Motor Veils

Veils04The first cars were open and created special problems for women with big hats and big hair. For those who didn’t want to change their style and don boyish caps, the solution was to wear a veil. I no longer remember where I found this illustration (a crime akin to grand theft for a historian), but it was too interesting not to share.

In 1911, a reader of Good Housekeeping sent in this advice to the magazine: “In the side pockets of the automobile I always keep several folded motor veils with a few veil pins stuck through them, ready to offer anyone we may happen to take on a ride unexpectedly…An acquaintance always has a chiffon veil tucked inside the crown of her hat. The small roll takes up no room, and when she is asked to ride home from a place, she can make her hat secure and thus thoroughly enjoy herself.” (Good Housekeeping, July 1911, 138.) Always be prepared!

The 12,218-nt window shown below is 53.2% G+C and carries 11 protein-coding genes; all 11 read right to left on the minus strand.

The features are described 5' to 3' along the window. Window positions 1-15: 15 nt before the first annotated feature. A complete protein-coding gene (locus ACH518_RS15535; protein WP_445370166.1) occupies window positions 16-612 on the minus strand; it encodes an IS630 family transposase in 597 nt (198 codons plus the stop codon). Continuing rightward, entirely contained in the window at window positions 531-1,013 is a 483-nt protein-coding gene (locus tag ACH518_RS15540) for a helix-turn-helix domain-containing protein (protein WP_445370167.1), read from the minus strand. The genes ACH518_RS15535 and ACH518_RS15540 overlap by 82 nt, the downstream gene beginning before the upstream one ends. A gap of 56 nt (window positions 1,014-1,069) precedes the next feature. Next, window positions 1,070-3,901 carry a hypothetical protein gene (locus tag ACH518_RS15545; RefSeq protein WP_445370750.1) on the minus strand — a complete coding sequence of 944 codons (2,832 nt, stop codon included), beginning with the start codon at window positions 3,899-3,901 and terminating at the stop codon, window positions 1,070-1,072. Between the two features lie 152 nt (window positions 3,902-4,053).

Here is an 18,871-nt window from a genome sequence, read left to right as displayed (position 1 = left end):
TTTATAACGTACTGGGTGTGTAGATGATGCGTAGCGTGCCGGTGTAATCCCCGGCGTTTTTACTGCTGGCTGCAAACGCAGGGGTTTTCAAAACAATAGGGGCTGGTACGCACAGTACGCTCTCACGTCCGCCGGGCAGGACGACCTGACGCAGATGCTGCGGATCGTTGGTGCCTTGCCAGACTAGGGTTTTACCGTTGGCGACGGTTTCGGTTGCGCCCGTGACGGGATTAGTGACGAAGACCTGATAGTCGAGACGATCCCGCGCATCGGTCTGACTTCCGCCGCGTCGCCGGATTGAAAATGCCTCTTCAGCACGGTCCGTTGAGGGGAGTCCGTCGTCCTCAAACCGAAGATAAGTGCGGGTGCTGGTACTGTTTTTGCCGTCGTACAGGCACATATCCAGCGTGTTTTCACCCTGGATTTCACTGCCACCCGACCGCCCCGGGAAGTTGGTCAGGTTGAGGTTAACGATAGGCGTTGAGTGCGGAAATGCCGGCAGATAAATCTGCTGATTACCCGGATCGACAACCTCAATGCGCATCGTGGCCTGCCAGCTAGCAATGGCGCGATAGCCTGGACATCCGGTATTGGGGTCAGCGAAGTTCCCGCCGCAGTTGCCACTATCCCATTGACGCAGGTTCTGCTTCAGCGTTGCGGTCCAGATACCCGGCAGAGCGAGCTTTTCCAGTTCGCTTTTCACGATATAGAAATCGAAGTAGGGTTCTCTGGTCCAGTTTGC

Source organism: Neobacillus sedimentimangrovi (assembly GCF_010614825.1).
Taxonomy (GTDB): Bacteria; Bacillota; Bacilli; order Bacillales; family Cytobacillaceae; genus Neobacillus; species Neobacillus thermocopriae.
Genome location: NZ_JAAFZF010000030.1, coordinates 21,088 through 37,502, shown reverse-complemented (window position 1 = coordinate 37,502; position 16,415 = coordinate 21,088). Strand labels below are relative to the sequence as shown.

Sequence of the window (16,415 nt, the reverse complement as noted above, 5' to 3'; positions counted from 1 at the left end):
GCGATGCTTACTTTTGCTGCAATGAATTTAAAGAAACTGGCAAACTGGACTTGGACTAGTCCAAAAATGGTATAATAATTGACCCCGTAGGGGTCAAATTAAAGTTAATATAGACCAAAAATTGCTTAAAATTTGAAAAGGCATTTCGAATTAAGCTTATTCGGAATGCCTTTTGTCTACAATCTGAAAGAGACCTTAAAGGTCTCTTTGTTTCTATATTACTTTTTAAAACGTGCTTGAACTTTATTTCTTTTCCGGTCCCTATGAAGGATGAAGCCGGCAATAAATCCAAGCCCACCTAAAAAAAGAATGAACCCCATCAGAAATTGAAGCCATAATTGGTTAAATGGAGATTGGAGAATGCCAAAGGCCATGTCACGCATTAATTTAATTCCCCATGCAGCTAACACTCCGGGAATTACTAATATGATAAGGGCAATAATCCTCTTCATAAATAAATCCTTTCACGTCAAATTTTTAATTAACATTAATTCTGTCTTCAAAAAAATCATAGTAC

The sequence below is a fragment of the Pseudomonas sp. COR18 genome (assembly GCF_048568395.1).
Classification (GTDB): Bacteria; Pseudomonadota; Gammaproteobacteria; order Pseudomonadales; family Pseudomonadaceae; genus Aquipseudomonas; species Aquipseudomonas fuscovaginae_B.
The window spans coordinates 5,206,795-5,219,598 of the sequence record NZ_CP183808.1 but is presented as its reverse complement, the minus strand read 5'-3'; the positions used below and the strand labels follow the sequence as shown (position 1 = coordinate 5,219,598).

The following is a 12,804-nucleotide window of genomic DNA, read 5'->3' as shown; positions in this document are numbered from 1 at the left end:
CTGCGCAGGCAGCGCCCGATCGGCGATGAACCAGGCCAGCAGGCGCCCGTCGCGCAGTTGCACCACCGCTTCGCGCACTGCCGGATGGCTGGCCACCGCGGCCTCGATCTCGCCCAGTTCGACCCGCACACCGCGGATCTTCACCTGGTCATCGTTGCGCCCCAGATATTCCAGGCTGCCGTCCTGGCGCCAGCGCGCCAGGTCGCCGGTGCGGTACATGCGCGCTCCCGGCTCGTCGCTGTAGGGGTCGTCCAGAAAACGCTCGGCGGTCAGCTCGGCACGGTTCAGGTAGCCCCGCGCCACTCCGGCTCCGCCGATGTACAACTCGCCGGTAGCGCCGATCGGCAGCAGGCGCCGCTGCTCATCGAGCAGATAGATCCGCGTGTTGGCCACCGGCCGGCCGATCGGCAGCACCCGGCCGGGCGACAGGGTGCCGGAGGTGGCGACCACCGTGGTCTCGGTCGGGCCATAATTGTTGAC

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3 Responses to Motor Veils

  1. Robert Moeller says:

    I wonder if the French parliament would ban the motor veil today. (

  2. Lizzie says:

    I see these in vintage photos from time to time, but have never seen an actual motoring veil outside of a museum. Or perhaps I have, and simply failed to recognize the rolled chiffon for what it actually was.

  3. eimear says:

    not quite of the same era, but it reminds me of the movie when Diane Keaton (I think) gets in a convertible car with Jack Nicolson, trying to show what a sophisticate she is by wearing a head scarf so her hair does not get ruined …. and of course he drives before giving her time to arrange it (the cad)…..

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